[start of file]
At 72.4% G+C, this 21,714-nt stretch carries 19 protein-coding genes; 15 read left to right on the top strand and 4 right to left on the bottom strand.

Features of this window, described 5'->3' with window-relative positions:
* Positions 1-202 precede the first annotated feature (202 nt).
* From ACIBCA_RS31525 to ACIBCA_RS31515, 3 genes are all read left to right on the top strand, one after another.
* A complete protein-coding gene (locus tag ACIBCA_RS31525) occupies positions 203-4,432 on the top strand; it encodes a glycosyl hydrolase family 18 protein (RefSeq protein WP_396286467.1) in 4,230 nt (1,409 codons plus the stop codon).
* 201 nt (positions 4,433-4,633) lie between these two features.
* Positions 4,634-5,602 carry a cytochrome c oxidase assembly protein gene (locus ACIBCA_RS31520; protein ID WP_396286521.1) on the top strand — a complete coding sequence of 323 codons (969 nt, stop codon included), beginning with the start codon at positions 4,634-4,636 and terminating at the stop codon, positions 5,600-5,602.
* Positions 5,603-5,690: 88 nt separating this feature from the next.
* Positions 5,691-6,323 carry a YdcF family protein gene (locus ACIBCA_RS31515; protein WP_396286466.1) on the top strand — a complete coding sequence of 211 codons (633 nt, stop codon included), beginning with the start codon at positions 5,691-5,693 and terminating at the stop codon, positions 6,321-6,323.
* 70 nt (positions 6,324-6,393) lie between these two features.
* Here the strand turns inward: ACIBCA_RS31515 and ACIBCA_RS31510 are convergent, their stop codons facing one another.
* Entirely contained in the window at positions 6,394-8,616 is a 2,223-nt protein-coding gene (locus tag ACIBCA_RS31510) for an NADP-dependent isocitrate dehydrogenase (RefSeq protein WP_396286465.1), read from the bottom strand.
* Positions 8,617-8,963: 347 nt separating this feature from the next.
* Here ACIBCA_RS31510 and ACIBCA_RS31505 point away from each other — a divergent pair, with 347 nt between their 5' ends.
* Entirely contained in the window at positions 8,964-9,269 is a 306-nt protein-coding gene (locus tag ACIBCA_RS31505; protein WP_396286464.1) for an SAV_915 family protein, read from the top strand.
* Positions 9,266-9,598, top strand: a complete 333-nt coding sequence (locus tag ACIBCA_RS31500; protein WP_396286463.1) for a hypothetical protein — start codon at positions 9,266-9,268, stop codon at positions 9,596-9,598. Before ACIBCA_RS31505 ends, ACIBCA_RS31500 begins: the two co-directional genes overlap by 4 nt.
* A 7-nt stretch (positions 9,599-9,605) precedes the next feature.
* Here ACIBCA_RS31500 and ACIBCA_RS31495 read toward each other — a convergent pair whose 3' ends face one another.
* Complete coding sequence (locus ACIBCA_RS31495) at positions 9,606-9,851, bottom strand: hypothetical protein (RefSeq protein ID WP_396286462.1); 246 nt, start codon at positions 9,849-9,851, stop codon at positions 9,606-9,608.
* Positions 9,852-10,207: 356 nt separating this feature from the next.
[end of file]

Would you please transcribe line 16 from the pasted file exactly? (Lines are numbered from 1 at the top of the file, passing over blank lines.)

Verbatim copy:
* Positions 9,266-9,598, top strand: a complete 333-nt coding sequence (locus tag ACIBCA_RS31500; protein WP_396286463.1) for a hypothetical protein — start codon at positions 9,266-9,268, stop codon at positions 9,596-9,598. Before ACIBCA_RS31505 ends, ACIBCA_RS31500 begins: the two co-directional genes overlap by 4 nt.